PRAVETZ 8A – restoration and cleaning

After long years of searching, we finally acquired not one but two very well-preserved computers. Pravetz 8A is considered to be one the rare models here in Bulgaria, mostly because most of them were exported to the USSR. Also, they were not sold freely here, only certain institutions had access to owning them. Although it is mostly the same with the previous 8M model with the exception of the removed integrated Z80 CPU and the added expansion slot that give the ability to upgrade the RAM to a maximum of 1080 kb. Pravetz 8A comes with a CM630 (6502 clone) CPU and base RAM of 64k and the same case as older models. There are some differences in the keyboard, like added four-way arrow keys and two function keys at the bottom of the keyboard.

In this article we will teardown one of our computers and we will try to clean and restore it.

Pravetz 8A before cleaning. The case is slighly yelowed on the sides and is dusty with left overe sticker residue.

At first glance there is a stuck key on the keyboard.

Time to remove the top cover and reveal what we have inside. Here we can see the added expansion slot and many of the similarities with the previous model 8M. The keyboard buttons are with reed switches. Our computer has a serial number 1625 and is manufactured in 1988.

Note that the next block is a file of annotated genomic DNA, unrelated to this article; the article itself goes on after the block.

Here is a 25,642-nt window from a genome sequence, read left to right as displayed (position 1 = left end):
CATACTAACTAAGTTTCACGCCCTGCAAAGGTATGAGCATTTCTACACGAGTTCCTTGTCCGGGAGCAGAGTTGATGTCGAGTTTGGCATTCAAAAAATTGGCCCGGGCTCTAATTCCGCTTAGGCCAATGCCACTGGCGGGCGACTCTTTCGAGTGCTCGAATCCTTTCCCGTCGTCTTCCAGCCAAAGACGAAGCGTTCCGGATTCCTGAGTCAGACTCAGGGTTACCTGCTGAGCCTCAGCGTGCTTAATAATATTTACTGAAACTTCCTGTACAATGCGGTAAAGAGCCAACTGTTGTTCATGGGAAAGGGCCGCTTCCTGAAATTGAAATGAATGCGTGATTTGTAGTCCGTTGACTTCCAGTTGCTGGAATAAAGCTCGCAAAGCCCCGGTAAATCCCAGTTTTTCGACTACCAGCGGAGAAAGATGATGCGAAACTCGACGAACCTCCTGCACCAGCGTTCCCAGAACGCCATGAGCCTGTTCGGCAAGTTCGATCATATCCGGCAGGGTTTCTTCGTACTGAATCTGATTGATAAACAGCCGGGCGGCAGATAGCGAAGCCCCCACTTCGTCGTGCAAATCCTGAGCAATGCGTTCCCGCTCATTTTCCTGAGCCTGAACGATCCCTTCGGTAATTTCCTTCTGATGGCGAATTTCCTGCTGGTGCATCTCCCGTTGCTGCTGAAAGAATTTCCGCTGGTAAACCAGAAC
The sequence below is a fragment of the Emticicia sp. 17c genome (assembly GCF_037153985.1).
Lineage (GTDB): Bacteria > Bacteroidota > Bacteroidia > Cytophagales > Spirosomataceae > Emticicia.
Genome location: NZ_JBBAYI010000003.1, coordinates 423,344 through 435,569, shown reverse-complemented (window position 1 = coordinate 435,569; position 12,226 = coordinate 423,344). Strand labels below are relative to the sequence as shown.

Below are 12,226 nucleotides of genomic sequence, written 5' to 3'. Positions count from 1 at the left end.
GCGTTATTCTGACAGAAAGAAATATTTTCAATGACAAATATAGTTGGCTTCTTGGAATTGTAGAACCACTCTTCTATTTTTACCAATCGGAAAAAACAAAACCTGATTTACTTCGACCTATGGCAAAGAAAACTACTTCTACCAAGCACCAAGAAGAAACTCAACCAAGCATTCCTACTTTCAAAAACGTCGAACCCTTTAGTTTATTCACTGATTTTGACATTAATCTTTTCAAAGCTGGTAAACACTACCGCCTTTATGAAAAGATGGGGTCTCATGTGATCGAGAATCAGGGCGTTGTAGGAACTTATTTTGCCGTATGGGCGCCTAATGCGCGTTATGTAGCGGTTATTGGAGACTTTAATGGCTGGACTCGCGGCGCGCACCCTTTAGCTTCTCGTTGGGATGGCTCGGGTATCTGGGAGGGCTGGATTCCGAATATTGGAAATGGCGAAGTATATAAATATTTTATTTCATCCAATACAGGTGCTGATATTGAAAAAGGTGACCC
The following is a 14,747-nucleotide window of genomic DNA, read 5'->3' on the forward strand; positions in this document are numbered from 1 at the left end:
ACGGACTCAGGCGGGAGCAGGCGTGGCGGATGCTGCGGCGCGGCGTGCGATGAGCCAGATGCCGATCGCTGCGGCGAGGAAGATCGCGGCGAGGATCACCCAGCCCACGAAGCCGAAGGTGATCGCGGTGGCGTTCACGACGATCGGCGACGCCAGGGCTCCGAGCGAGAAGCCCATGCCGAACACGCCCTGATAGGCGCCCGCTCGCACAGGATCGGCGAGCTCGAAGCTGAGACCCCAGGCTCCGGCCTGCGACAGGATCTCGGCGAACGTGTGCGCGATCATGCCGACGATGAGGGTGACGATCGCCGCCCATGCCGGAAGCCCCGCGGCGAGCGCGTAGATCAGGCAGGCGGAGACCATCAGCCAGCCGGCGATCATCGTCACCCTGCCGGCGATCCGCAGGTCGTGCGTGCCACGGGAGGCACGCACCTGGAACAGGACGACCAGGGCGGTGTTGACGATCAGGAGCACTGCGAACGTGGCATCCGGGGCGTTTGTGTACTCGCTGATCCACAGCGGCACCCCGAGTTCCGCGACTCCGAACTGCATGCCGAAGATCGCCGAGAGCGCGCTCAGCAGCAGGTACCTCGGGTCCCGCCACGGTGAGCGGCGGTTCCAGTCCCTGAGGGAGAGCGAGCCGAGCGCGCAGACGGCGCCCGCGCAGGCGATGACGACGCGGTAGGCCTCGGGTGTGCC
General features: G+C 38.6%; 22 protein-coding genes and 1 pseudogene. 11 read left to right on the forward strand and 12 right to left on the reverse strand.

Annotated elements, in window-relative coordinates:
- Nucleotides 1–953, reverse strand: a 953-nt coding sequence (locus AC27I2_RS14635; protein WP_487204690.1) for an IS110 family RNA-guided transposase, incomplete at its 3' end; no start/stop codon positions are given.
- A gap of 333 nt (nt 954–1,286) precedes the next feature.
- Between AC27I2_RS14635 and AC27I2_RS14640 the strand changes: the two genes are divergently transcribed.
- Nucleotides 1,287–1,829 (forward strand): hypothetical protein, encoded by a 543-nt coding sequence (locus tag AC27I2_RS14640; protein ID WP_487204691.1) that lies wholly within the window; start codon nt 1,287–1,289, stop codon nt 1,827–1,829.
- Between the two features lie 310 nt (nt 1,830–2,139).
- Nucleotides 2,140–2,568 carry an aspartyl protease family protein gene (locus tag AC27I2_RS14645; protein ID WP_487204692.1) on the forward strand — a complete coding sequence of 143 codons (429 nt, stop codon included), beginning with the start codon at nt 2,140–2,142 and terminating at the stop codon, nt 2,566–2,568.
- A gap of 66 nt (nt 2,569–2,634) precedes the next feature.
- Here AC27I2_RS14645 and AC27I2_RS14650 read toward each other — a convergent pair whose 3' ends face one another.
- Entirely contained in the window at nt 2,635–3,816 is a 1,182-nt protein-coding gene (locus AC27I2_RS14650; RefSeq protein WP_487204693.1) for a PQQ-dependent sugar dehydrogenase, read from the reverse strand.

Removing the keyboard and revealing the motherboard. Here we can see that the main board is completely redesigned, most of the TTL logic is reduced and replaced with Application specific integrated circuits (ASIC`s). Centered on the board is the expansion slot allowing the RAM to be raised to a maximum of 1080kb. Also there were available combined RAM expansion+80 comumn cards for the 8A.

After removing the motherboard all plastic part we cleaned with hot water and soap. Then the borken parts were glued together. The broken reed switch in the keyboard was replaced with a spare one.

The next step was to open the power supply and replace all of the capacitors which were 30 years or older. This is done as a preventative maitenance, because these power supplies were imported from Tiawan and were generaly built with bad quality parts.

The final step was to put everything back together, reinstall the power supply and test the computer.

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